JoJo Rabbit asks, what if Lucien Lacombe could have been reached when he was 10?
I’ve seldom been more pleased to find that a movie ad has misrepresented the product as I was about Jojo Rabbit. Well, the ad didn’t entirely misrepresent it, since the comical Nazis in the ad are certainly in the movie. But there is much more to the movie than it suggests, and there’s much more to that ostensibly outrageous device, too.
The Nazis in Jojo Rabbit are preparing for their last desperate defense of Berlin, but ten-year-old Jojo doesn’t see that; to him, the Hitler Youth trainers, soldiers, and Party functionaries are wonderfully gung-ho, dashing and fun — showing off shooting tricks, making a glorious bonfire of books, being grandiose and enthusiastic in all the ways kids like. (The credits contain a clever comparison to Beatlemania.)
Most of all they’re giving him something to believe in — namely Adolf Hitler, whom Jojo’s mind transforms into a friendly, understanding, and supportive sprite who only he can see, who visits him and bucks him up with inspirational messages and dazzling stories from his exciting, adventuresome life as Fuhrer and consoles him when he’s sad — which is often, as Jojo’s father is away at the front (or possibly and unfortunately not) and his mother, though loving and even cheerful, is not supportive of his dreams of Nazi glory.
Complicating matters is [mild spoiler] a young Jewish woman, Elsa, whom Jojo’s mother is hiding upstairs. At first Jojo is troubled by the necessity of backing his mother’s play and especially the insolence of the girl herself who simply won’t conform to his diligently memorized bigotry. Where are her horns? Why can’t he overpower her physically and intellectually? And why does he begin to care what becomes of her?
An unremarked excellence of Jojo Rabbit is the boy’s resistance to the lessons he’s being given, which are only obvious to us because we’re not a troubled child growing up under the Third Reich. Jojo is stubbornly, childishly creative about defending his fantasies — he tells his best friend Yorki, for example, that he can’t be his best friend because his best friend is the Fuhrer — which draws us into rooting for him to please grow up enough to get the message before it’s too late. And as his sunny fantasy world starts to darken under the encroaching shadows of reality, it’s not a sure thing that he will.
“You’re not a Nazi,” Elsa and his mother repeatedly tell Jojo — and they’re right in a few ways. For one thing he’s no good at it. (His inability to kill a rabbit with his bare hands earns him his nickname from teenage Nazis, who taunt him with it as they head off to the front; when, later, an incomplete number of them come back dazed and beaten in dirty uniforms, Jojo’s mother calls out to them, “Welcome home, boys. Go kiss your mothers.”) But being a Nazi is all Jojo’s got.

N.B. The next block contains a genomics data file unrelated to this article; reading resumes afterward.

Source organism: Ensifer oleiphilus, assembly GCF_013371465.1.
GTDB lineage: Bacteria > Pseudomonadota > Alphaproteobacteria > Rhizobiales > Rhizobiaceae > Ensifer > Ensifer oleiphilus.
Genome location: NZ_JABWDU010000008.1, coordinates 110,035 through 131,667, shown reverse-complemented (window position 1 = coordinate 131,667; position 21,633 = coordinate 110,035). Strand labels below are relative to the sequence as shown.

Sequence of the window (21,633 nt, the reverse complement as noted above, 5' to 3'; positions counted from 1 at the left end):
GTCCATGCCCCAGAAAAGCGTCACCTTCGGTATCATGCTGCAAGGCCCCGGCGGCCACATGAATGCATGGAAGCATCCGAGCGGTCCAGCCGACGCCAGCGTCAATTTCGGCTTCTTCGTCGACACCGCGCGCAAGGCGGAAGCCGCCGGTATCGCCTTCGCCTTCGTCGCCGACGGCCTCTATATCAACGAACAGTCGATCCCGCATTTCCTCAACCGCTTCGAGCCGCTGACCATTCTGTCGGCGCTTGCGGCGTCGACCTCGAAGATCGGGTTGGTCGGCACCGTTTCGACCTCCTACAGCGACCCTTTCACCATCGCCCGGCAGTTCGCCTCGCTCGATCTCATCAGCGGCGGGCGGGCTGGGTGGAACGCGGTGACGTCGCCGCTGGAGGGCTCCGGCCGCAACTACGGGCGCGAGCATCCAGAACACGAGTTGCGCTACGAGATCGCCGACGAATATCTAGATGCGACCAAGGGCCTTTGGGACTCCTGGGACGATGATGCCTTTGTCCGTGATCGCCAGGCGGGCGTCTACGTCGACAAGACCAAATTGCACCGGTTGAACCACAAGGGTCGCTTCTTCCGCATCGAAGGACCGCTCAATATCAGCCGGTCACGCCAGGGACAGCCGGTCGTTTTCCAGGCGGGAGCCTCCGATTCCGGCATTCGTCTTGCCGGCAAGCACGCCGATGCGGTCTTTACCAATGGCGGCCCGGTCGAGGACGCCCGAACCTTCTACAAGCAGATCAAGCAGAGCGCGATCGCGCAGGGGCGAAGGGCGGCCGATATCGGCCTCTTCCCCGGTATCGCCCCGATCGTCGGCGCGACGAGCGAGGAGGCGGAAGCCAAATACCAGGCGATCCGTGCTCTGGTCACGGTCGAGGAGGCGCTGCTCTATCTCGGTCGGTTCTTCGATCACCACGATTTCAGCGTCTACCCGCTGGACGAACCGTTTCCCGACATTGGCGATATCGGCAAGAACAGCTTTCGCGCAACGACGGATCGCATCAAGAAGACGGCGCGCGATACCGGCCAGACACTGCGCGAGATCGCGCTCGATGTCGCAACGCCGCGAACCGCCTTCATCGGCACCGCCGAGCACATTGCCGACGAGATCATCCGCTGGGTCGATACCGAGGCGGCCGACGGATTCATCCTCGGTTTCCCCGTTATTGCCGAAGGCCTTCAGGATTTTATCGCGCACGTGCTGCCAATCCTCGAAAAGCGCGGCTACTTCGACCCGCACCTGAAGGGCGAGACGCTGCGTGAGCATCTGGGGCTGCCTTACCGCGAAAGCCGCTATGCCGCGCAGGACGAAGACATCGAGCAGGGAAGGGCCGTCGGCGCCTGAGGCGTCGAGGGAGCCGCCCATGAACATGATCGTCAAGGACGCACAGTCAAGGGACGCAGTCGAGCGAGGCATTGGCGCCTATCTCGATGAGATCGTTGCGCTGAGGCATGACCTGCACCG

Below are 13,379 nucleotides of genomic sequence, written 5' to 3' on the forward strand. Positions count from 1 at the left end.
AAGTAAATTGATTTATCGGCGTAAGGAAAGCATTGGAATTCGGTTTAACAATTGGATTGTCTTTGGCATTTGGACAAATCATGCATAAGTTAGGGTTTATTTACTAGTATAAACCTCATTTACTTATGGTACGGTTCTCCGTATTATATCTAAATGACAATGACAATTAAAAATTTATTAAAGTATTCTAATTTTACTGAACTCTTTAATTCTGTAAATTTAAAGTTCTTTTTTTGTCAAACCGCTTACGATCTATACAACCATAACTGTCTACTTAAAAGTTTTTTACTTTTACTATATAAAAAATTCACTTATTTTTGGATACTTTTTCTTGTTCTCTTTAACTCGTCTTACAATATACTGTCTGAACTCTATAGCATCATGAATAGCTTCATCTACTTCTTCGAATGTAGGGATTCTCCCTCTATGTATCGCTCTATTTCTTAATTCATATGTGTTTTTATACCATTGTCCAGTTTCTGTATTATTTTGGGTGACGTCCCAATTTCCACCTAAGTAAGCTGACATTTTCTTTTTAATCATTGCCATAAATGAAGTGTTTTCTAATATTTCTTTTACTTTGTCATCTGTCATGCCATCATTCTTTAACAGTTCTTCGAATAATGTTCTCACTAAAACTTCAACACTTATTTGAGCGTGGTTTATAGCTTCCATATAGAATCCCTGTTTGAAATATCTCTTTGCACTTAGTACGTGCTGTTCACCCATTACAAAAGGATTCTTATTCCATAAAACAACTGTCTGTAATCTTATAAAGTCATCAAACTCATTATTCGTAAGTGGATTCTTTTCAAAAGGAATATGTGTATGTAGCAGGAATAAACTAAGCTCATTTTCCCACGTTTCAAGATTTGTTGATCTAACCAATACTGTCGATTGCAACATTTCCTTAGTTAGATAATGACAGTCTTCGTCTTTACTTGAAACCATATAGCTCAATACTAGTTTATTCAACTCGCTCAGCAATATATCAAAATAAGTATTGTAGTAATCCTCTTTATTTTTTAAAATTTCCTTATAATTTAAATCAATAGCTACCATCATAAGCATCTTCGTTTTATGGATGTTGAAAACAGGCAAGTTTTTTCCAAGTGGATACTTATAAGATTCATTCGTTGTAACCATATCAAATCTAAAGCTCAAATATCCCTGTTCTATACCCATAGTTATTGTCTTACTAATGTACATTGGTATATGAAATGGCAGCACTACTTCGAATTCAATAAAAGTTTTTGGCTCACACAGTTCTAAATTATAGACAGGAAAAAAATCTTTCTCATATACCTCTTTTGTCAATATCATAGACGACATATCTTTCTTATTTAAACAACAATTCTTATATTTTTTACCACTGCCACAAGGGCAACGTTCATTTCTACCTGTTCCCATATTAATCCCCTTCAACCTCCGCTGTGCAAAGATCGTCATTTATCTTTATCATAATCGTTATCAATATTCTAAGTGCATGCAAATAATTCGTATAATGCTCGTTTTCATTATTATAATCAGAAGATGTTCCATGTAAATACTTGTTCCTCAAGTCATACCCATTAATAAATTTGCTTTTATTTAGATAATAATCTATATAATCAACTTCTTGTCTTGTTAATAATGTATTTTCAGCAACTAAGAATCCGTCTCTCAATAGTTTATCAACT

I don’t think I'm spoiling too much when I tell you that love, in a few forms, pulls Jojo out of it. But — and I think this is the key to the movie — love only has a chance to reach him because he’s a boy still living, then fighting, in the world of his imagination. And that’s why we have the goofy Hitler, the hapless and over-the-top Nazis, the physical disasters that are funny because they come out alright but you know might not have. It’s not just a Springtime for Hitler pastiche, as Mel Brooks seemed to acknowledge when he publicly praised the film.
For Jojo, being a Nazi is playtime. It’s also playtime for the adults who surround him. (The damaged, louche, and ultimately admirable youth camp leader Captain Klenzendorf — who, as played by Sam Rockwell, is pretty bad at being a Nazi himself — tells Jojo about an absurd, fabulous uniform he’s designed for the day when he returns to battle, and when the Allies start shelling their neighborhood Jojo finds Klenzendorf wearing it; the look he gives Jojo at that moment is mysterious in the very best way.) But for the grown-ups, the game is insane and deadly. Jojo is not so far gone that he can kill — though in one horrible moment he looks as if he might be — and that’s the awful brink from which he is pulled back. Though the ending is upbeat, the message is serious: the war against the Nazis, and their spiritual heirs that surround us, has to be won in the heart when it’s young and tender or all is lost.
This Taika Waititi guy is new to me and pretty clearly a genius. His performance as the Hitler djinn is brilliant, too — cuddly enough to be Jojo’s creation, but still Hitler and therefore still a menace. The kid, Roman Griffin Davis, is wonderfully serious and self-possessed, which makes his growing uncertainties all the more poignant. (Kudos also to Archie Yates as Yorki — their joy in finding one another alive at the end of the war reminded me of a line from Motorhead’s “1918” about two boy soldiers who didn’t make it: “Then I fell by his side, and that's how we died/Clinging like kids to each other.”) Thomasin McKenzie’s Elsa is a perfect foil for Jojo: tough, scared of death but not of her feelings, or his. And as Jojo’s mother Scarlett Johansson quietly carries a lot of freight; as an intelligent dissenter, she has her own well-informed feelings about the global cataclysm, independent of her feelings for her son — which is rare in war-mother roles and cool to see. But she’s also a mother who has to save her boy. This she does coolly and shrewdly, knowing he can’t just be swept to safety by the force of her love — yet it’s never in question that she loves him. I’ve liked her acting since Ghost World, but this was the first time she actually made me cry.